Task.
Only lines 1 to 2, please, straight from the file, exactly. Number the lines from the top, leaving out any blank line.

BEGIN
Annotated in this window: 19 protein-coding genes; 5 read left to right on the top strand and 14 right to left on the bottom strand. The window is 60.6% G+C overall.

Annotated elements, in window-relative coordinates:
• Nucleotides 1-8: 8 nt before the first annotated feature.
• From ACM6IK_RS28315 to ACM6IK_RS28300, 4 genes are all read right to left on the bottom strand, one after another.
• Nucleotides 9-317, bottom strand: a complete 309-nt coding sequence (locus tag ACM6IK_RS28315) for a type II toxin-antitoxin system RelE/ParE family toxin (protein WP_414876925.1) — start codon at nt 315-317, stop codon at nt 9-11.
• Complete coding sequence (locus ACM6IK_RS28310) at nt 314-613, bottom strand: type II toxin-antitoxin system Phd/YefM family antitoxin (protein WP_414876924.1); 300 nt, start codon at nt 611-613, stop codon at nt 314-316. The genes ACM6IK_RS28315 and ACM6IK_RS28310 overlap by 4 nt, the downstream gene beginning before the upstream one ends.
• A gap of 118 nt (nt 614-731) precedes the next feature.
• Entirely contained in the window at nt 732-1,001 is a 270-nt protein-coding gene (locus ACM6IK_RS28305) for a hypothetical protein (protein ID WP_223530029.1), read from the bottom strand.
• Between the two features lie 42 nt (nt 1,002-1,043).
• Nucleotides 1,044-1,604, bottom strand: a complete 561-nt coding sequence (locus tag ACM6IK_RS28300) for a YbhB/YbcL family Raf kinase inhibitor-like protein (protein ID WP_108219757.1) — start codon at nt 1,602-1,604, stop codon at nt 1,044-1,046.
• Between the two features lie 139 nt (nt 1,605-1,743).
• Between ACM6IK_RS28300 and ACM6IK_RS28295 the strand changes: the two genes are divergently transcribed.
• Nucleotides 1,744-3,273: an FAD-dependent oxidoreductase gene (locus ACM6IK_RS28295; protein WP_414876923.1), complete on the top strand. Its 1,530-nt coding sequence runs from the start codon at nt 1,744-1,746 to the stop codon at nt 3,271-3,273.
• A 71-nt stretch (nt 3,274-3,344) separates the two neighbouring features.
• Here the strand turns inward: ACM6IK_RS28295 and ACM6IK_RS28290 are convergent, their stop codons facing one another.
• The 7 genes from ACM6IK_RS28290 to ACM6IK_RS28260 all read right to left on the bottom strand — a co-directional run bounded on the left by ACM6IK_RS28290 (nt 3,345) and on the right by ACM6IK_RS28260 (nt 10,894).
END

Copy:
Annotated in this window: 19 protein-coding genes; 5 read left to right on the top strand and 14 right to left on the bottom strand. The window is 60.6% G+C overall.

Annotated elements, in window-relative coordinates: